How I am collecting charts

Why I am collecting?
Obviously because I am a "bit odd". …

From the first screenshot you can see that my files are in folders sorted by the month of whatever year:

I put the number of the month in front so that when I look at the folder for the year, they are arranged in the right order. If I don't do that, the months will be arranged in alphabetical order.

Next the folder holding the model runs is named after the date of the lunar spell.

That makes it easier to look up if I ever find a suitable matching time of phase. A full moon say in June at the same time as a new moon in July, even if they are in different years, ought to produce much the same weather… overall.

It may be out of sequence and the storms will likely hit different regions but overall, it will say what type of show the sky will be putting on.

From the next two images, you can see I have created a folder for the day:


This will store all the charts for that day. And you can see I have renamed the charts accordingly:

On their original websites the charts are named for the hour. The day is usually implicit in the context:

So all the charts have the date for example:
"29 September 2012."
showing on them as so.

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4 thoughts on “How I am collecting charts

  1. OK now what charts.I am collecting a different set of charts from a few months back:This one is still on the cards:http://www.tropicalstormrisk.com/And this of course is a prime one:http://www.metoffice.gov.uk/weather/uk/surface_pressure.htmlThis one is a red hot certainty:http://www.bom.gov.au/australia/charts/viewer/index.shtml?type=mslp-precip&tz=UTC&area=SH&model=G&chartSubmit=Refresh+ViewAnd these are a pair of perennials:http://earthquake.usgs.gov/earthquakes/recenteqsww/Quakes/quakes_big.phphttp://earthquake.usgs.gov/earthquakes/recenteqsww/Quakes/quakes_all.phpThere's a world of wonder in here:http://www.opc.ncep.noaa.gov/However these two are off the charts:http://www.esrl.noaa.gov/psd/map/images/ens/mslp_nh_alltimes.htmlhttp://www.esrl.noaa.gov/psd/map/images/ens/mslp_sh_alltimes.htmlThey are OK as far as they go provided you don't go too far with them. They become ridiculous after some of the hydro-pneumatic jumps they compute.These two on the other hand are good looking. Not that I look at the first:http://polarmet.osu.edu/nwp/animation.php?model=arctic_wrf&run=12&var=plot005And this one is excellent, except for the problem inherent in combining two data sets in one chart:http://polarmet.osu.edu/nwp/animation.php?model=arctic_wrf&run=12&var=plot001Well that's it fore now. I wrote to some agencies that are pioneering research on the polar regions for better charts.Still waiting…Ho hum!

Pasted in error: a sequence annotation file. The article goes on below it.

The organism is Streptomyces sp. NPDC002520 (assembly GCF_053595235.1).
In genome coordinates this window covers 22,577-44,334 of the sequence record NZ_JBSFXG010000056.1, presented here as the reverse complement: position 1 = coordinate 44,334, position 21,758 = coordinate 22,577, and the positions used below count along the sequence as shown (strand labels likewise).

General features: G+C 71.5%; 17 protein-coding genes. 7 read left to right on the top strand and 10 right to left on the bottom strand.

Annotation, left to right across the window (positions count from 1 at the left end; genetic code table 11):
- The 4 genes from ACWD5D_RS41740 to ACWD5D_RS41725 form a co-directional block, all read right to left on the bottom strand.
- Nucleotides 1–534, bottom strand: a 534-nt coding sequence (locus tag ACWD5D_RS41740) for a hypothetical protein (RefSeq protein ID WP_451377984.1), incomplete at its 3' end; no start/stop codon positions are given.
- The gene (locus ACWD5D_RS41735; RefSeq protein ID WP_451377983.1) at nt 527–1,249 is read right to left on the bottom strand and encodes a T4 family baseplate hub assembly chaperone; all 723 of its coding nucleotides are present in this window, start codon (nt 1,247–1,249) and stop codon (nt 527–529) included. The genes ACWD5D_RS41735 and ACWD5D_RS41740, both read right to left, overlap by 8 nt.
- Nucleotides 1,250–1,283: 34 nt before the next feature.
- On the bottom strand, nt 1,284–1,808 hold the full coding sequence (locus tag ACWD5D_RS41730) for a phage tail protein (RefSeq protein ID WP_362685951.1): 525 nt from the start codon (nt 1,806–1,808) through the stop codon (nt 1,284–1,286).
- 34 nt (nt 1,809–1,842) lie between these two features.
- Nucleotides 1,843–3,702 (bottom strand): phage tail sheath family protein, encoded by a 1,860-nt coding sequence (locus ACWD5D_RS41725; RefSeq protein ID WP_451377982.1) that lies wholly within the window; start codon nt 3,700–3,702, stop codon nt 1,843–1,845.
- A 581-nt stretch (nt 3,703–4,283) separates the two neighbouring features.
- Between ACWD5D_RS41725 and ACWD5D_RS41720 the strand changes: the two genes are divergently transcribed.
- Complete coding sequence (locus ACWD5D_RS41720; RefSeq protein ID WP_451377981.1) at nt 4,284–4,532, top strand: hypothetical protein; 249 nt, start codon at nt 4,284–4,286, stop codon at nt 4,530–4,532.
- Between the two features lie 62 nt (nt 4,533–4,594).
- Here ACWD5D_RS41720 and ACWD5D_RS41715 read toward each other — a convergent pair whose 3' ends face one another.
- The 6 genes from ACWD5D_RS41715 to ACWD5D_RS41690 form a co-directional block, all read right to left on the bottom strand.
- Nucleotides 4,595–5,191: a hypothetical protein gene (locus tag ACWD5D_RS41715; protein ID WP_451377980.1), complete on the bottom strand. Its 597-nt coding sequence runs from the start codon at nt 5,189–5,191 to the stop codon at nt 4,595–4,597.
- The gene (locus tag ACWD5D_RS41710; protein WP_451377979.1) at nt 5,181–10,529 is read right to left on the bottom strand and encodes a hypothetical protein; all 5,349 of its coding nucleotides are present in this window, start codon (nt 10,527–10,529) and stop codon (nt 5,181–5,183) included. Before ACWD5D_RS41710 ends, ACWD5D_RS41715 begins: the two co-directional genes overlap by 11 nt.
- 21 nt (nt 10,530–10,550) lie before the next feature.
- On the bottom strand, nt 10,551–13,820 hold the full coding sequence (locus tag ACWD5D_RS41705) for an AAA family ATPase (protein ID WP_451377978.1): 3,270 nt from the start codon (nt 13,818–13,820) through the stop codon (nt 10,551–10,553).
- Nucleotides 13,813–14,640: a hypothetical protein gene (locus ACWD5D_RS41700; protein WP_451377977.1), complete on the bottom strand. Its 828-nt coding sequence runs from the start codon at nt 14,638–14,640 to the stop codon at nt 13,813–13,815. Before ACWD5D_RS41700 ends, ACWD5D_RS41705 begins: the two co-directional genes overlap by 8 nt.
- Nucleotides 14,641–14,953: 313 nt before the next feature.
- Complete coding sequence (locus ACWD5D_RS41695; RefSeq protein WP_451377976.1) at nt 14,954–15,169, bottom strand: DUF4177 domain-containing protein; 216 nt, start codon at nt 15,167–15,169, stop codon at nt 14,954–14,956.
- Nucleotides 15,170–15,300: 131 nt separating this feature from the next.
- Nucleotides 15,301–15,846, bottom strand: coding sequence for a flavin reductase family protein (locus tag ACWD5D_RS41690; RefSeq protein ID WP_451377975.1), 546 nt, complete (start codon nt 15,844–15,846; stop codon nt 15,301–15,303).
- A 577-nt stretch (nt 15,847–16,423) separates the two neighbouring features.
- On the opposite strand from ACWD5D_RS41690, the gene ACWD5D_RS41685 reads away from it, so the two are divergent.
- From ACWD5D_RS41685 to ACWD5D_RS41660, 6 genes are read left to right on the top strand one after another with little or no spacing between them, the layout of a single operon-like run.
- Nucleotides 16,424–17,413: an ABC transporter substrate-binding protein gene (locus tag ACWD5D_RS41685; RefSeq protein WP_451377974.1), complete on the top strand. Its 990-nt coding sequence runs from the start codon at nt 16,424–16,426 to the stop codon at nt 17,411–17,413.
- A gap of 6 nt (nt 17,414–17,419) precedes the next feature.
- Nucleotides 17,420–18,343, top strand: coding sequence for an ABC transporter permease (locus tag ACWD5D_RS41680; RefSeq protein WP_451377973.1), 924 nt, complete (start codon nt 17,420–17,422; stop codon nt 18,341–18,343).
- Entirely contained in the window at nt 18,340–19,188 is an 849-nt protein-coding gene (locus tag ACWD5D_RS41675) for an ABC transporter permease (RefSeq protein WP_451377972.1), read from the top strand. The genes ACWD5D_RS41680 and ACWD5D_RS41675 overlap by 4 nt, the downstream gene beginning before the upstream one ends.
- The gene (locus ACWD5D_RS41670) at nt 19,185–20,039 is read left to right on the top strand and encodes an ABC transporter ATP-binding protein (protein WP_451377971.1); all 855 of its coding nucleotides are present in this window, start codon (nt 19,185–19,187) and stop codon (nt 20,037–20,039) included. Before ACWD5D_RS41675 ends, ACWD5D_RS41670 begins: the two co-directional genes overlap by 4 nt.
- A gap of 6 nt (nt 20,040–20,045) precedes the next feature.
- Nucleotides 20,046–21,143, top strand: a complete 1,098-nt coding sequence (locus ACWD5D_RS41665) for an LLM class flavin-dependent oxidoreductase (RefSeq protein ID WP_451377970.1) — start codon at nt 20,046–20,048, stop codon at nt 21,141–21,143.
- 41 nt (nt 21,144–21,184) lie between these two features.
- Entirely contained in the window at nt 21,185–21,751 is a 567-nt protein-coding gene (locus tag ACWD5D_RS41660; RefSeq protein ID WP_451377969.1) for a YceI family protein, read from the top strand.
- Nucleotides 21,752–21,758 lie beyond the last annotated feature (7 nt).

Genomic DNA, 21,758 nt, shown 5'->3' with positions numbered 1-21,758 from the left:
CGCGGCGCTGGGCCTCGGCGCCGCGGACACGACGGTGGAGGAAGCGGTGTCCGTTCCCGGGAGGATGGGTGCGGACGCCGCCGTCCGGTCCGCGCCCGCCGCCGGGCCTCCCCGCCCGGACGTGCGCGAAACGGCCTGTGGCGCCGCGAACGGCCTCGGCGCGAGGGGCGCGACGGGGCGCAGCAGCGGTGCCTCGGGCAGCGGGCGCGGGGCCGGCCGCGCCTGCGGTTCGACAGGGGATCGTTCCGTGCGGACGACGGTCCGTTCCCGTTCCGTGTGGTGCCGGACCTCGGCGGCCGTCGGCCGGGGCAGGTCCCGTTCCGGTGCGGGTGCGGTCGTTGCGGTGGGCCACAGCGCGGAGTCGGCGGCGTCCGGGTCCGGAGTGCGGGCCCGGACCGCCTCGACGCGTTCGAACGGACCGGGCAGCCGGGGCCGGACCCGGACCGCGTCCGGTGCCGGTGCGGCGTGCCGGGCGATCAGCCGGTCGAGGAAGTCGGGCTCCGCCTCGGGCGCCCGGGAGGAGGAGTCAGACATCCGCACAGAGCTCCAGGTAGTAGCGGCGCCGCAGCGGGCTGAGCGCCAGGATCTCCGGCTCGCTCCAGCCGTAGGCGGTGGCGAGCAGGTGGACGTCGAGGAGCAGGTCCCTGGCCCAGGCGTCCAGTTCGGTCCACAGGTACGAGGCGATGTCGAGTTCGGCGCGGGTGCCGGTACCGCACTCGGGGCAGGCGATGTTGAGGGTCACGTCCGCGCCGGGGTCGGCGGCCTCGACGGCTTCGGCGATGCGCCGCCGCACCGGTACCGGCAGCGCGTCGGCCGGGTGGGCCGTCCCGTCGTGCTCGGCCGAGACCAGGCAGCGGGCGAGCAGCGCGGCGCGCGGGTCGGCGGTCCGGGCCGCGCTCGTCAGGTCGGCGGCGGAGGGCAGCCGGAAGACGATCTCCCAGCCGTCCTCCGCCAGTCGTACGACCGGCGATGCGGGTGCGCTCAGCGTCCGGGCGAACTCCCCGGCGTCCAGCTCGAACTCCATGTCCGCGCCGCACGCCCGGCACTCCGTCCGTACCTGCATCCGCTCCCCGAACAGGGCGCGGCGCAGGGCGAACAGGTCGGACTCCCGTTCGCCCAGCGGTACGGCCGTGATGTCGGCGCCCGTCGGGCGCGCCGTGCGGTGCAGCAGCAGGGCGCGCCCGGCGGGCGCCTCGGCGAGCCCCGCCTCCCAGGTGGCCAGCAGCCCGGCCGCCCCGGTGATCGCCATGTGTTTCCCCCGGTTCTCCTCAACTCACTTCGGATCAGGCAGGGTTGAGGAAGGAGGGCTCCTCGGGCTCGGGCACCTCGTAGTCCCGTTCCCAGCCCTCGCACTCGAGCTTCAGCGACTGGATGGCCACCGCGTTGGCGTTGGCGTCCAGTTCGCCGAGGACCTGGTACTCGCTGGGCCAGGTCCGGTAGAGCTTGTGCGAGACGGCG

2. To be honest about the above; I only put the links in there so I can find them when I am messing around with my different hard drives.Isn't t'net wonderful?One couldn't really imagine the all encompassing tool it has become in such a very short lifetime, can one?If you had access to other computers, not all that long ago, you would have to carry all the links and cross reference stuff with you on a disc. A 3 1/4 inch square of magnetic storage, very liable to decomposure. (Or whatever the term is.)And the format would be extremely non cross platform.So. Now I have to explain their use.

  3. Originally posted by Weatherlawyer:

    So. Now I have to explain their use.

    To be continue.. Where? Got a link, please!

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